Helping Communities Find a Balance: Canal Project is Promoting Economic Growth and Sustainable Agricultural Development
Communities in Kampong Thom province are on the frontlines in the battle against the climate crisis. Despite social and economic growth in this region of Cambodia, erratic drought and flooding have devastated agricultural communities for the better part of a decade, stunting sustainable development. In response to growing concerns regarding climate change and agricultural development, a government-backed initiative has worked with local communities in this region to rehabilitate irrigation systems. The project, Strengthening Resilient Livelihoods (SRL), aims to reduce reliance on seasonal weather patterns by ensuring sustainable and reliable access to water for agricultural households.
In a conversation with Commune Chief, Thuo Seng from the Baray district, he described how the rehabilitated system of canals supports approximately 500 hectares of farmland. Since the project’s completion, farming land in his commune has proven more productive, more economically viable, and less labour intensive.
Traditionally, households in the Baray commune cultivated swaths of cash crops—such as rice—while also maintaining family-based gardens to grow vegetables and fruit. Although crop diversification promotes a more nutrient-rich diet for rural families, the constant rotation does have detrimental impacts on soil quality.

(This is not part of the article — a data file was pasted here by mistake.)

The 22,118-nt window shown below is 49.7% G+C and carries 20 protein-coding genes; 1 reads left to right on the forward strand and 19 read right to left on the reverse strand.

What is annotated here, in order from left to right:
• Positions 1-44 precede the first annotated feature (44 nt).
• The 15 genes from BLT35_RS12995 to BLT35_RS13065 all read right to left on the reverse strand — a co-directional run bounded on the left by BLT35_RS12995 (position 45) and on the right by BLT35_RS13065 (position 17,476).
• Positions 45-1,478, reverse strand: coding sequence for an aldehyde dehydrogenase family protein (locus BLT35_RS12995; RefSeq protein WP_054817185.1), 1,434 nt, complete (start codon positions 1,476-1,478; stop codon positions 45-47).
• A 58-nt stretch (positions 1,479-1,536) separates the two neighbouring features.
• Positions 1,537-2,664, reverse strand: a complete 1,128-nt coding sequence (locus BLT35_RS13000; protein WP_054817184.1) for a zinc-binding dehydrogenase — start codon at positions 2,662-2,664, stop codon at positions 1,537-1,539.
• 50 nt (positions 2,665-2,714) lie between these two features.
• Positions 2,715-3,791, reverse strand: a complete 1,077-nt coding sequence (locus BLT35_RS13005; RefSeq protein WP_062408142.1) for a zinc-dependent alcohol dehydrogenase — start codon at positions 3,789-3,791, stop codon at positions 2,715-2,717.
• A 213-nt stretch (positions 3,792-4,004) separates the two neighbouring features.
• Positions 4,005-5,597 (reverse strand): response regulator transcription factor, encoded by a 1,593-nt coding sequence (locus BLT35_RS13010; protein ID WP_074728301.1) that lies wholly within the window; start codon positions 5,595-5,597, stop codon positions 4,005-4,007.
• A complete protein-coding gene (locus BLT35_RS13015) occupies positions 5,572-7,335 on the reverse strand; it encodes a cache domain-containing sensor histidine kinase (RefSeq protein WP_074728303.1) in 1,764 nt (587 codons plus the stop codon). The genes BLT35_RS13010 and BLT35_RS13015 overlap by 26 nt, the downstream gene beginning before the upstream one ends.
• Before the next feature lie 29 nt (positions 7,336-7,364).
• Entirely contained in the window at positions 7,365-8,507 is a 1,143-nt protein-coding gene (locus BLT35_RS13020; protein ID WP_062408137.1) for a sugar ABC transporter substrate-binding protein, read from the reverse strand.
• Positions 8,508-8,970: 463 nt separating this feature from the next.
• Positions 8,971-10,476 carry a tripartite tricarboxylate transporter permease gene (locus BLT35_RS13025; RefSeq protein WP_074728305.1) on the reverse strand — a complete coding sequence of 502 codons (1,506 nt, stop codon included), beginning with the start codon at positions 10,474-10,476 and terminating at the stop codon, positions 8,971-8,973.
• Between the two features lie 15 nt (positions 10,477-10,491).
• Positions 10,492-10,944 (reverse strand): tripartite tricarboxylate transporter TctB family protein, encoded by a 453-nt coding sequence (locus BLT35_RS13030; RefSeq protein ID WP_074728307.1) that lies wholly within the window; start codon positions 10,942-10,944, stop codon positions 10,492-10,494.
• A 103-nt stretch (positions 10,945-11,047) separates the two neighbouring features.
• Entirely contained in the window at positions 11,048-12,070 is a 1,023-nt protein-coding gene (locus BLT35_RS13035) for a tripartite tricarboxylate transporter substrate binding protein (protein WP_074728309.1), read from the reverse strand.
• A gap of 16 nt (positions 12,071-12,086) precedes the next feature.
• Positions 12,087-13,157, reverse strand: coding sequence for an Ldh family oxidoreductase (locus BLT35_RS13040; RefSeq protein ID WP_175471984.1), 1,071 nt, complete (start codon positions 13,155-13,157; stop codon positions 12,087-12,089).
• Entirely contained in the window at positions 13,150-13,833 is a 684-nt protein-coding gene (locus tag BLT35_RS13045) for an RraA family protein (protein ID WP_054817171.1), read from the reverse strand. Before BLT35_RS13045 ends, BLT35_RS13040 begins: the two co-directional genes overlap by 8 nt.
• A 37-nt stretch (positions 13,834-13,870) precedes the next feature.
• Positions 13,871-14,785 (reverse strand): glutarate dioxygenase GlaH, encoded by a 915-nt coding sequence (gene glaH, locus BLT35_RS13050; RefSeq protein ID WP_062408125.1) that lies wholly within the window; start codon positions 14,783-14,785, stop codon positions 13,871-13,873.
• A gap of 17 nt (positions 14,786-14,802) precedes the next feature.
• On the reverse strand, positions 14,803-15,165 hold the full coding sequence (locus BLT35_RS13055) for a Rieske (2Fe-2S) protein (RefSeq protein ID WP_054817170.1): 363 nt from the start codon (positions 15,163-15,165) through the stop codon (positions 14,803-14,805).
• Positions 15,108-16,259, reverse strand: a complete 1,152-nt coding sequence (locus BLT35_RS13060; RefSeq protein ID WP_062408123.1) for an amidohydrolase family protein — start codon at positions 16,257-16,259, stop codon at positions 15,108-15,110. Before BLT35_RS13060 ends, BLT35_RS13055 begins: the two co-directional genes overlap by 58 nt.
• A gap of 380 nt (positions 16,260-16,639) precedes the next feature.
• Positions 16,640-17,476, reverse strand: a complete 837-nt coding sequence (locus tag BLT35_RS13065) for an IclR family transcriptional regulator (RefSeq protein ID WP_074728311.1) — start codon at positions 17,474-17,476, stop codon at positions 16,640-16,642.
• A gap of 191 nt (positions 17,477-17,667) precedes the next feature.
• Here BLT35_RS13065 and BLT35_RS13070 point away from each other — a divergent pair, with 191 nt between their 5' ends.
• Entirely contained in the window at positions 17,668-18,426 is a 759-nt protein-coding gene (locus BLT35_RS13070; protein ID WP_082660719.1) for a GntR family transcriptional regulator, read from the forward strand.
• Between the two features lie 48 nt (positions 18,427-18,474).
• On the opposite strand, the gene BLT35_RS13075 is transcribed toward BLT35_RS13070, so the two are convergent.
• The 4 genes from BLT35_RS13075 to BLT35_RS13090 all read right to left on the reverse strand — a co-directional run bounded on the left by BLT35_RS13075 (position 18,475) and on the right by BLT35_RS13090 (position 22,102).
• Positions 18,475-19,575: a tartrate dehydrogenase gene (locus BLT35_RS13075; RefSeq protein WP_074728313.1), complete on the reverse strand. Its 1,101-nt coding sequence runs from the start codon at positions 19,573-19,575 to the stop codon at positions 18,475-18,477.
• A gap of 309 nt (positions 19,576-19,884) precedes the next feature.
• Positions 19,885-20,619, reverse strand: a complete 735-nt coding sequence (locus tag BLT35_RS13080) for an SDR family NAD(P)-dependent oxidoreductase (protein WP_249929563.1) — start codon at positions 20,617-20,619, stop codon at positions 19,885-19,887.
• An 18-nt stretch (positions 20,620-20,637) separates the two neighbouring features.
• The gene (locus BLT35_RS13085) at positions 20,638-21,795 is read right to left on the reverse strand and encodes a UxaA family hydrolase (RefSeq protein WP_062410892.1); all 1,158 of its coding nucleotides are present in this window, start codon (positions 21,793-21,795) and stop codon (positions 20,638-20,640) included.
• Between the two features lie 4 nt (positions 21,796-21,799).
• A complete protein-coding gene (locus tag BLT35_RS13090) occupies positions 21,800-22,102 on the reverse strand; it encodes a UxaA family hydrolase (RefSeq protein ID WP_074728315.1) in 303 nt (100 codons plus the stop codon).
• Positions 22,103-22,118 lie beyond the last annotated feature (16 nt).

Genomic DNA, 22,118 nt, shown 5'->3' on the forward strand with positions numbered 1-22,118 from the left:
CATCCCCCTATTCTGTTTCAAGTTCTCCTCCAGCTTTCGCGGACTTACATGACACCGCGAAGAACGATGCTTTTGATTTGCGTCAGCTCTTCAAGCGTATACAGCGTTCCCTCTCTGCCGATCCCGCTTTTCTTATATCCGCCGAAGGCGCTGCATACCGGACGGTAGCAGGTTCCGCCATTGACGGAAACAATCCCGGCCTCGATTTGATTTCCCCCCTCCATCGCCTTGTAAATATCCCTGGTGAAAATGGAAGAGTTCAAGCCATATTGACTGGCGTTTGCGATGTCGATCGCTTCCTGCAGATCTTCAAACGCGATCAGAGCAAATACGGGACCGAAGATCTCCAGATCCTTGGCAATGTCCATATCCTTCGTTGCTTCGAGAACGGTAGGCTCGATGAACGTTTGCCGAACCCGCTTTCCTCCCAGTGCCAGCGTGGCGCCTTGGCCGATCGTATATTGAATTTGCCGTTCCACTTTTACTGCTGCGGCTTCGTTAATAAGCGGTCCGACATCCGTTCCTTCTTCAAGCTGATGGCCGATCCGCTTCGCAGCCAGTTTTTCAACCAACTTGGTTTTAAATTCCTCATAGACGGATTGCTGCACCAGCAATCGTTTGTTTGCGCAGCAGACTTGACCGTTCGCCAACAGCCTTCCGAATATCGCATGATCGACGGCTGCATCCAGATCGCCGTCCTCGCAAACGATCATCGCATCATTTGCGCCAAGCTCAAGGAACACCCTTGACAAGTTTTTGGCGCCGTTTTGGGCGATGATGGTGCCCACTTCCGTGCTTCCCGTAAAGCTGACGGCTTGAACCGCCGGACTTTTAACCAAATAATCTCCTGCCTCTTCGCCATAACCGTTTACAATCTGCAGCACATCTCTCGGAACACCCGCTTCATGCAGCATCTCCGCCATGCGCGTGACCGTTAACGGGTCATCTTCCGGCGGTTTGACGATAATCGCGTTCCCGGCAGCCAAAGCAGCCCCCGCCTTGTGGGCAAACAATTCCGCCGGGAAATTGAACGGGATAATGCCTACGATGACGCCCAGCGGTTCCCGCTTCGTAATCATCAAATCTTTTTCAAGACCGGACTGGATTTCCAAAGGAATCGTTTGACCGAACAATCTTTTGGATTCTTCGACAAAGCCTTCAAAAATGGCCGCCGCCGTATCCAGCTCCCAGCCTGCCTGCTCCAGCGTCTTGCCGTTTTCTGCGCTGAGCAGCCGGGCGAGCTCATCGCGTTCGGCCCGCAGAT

Crop specialisation typically provides the highest economic return; however, expanding crop rotation mitigates risk for vulnerable families living in sustenance-level poverty. Meaning, families sitting near the poverty line are often risk-adverse when it comes to specialising in cash crops because the outcome could be disastrous. A compromised rice field during the growing season could directly impact food security for rural families, should alternative crops not be available. The newly rehabilitated canals project by SRL will aid in reducing the risk associated with specialising in cash crops, helping to improve the quality and quantity of high-value crops, as well as growing household incomes and stimulating the local economy.
Improved agricultural output is not an anomaly in this region, suggested Commune Chief Heng Chea from the Santouk district. In the past, most crop yield went to domestic consumption. Whereas today, Chief Chea said the majority (around 70 percent) of agricultural yield is now sold in local and national markets. Farmers in this region have experienced a bump in profits from simply being able to sell more product in competitive markets.